Graves B.W.,Chestnut Medical
Journal of Midwifery and Women's Health | Year: 2010
As the obesity epidemic increases, primary care clinicians are encountering obesity and health problems associated with obesity more frequently than ever before. In 2007, 41% of women were classified as obese, with a body mass index (BMI) of 30 or higher. Non-Hispanic blacks and Hispanics are more likely to be obese than white, non-Hispanics. A wide spectrum of health problems has been associated with obesity, including cardiovascular disease, diabetes, metabolic syndrome, osteoarthritis, and polycystic ovary syndrome. Obesity has been shown to be a low-grade inflammatory state, which may be responsible for many of the comorbidities. The general consensus recommends screening for obesity and counseling to promote weight loss. In some cases, pharmacotherapy and or bariatric surgery may be recommended. © 2010 American College of Nurse-Midwives. Source
Tidswell M.,Chestnut Medical |
LaRosa S.P.,Brown University
Expert Review of Anti-Infective Therapy | Year: 2011
The human innate immune system initiates inflammation in response to bacterial molecules, particularly Gram-negative bacterial endotoxin. The steps by which endotoxin exposure leads to systemic inflammation include binding to Toll-like receptor-4 that specifically recognizes endotoxin and subsequently triggers cellular and molecular inflammatory responses. Severe sepsis is a systemic inflammatory response to infection that induces organ dysfunction and threatens a person's survival. Severe sepsis is frequently associated with increased blood levels of endotoxin. It is a significant medical problem that effects approximately 700,000 patients every year in the USA, resulting in 250,000 deaths. Eritoran tetrasodium is a nonpathogenic analog of bacterial endotoxin that antagonizes inflammatory signaling by the immune receptor Toll-like receptor-4. Eritoran is being evaluated for the treatment of patients with severe sepsis. © 2011 Expert Reviews Ltd. Source
Mithoefer K.,Chestnut Medical
The journal of knee surgery | Year: 2013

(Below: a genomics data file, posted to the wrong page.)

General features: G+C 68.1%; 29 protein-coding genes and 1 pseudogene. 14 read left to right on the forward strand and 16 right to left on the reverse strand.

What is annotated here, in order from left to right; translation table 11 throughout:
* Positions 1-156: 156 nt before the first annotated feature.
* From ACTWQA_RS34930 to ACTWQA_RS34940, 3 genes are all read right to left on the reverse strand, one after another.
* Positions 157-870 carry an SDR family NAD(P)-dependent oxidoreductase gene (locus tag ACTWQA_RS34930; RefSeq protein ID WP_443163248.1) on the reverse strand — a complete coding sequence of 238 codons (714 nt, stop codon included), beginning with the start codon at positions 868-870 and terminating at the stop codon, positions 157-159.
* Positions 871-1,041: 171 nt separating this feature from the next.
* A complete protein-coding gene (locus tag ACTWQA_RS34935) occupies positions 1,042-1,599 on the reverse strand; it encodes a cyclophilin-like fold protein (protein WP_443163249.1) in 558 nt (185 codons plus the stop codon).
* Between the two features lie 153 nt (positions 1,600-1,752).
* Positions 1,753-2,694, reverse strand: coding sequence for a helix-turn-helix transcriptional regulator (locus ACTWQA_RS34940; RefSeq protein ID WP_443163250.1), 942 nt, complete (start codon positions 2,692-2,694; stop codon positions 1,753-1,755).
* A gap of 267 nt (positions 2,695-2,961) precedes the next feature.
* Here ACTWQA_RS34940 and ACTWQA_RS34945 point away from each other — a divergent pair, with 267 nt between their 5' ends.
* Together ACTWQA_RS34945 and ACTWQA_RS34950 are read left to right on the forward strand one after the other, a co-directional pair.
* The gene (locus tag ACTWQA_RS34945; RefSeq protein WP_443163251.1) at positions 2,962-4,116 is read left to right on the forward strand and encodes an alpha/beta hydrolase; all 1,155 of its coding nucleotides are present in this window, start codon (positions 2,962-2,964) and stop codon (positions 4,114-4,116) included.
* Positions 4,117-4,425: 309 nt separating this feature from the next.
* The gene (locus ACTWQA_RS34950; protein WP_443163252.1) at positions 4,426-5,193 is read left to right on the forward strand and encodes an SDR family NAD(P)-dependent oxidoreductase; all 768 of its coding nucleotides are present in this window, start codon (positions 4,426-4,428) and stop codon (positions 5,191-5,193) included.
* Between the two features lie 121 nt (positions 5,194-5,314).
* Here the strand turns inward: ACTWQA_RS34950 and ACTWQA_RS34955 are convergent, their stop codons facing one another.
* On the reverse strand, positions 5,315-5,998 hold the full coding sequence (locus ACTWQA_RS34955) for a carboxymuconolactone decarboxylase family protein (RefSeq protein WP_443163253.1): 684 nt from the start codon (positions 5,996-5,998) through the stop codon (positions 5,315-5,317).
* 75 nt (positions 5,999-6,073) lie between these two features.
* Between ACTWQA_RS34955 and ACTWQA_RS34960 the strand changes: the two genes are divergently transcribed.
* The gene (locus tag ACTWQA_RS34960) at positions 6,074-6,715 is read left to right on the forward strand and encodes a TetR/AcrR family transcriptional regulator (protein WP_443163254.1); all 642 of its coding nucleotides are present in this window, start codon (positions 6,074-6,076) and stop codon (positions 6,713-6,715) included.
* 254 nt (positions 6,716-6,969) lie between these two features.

The purpose of this article is to provide an overview and perspective of the available options for clinical outcomes evaluation of articular cartilage repair in the knee. A nonsystematic literature review of reported clinical measures for functional, qualitative, and quantitative structural outcomes evaluation after knee articular cartilage repair was performed. Several outcome scores have been validated for articular cartilage repair in the knee with the International Knee Documentation Committee score, Lysholm score, and Knee injury Osteoarthritis Outcome Score being reported most frequently. Activity measures including Tegner and Marx activity scales and the rate of return to sports have direct practical relevance for athletically active patients. Macroscopic and histological assessment provides important structural information about repair cartilage quality and quantity. In addition, magnetic resonance imaging (MRI) outcome scoring and functional MRI are gaining increasing popularity and promise less invasive systematic assessment. In summary, clinical outcome evaluation after cartilage repair can be performed by various established and validated functional outcome instruments as well as several evolving outcome parameters that provide clinically relevant outcome information for researchers, clinicians, and patients. Thieme Medical Publishers 333 Seventh Avenue, New York, NY 10001, USA. Source
Chestnut Medical | Date: 2010-09-08
An intracorporeal grasping device includes a tubular member for entering a lumen of a human body and the tubular member having a distal end portion. An elongated core member is disposed within the interior cavity of the tubular member for rotational or slidable movement within the tubular member and the elongated core member having a proximal end portion and a distal end portion. The elongated core member includes a grasping configuration for capturing an object (e.g., clot or debris) therein.
Chestnut Medical | Date: 2011-03-10
A vascular occluding device for modifying blood flow in a vessel, while maintaining blood flow to the surrounding tissue. The occluding device includes a flexible, easily compressible and bendable occluding device that is particularly suited for treating aneurysms in the brain. The neurovascular occluding device can be deployed using a micro-catheter. The occluding device can be formed by braiding wires in a helical fashion and can have varying lattice densities along the length of the occluding device. The occluding device could also have different lattice densities for surfaces on the same radial plane.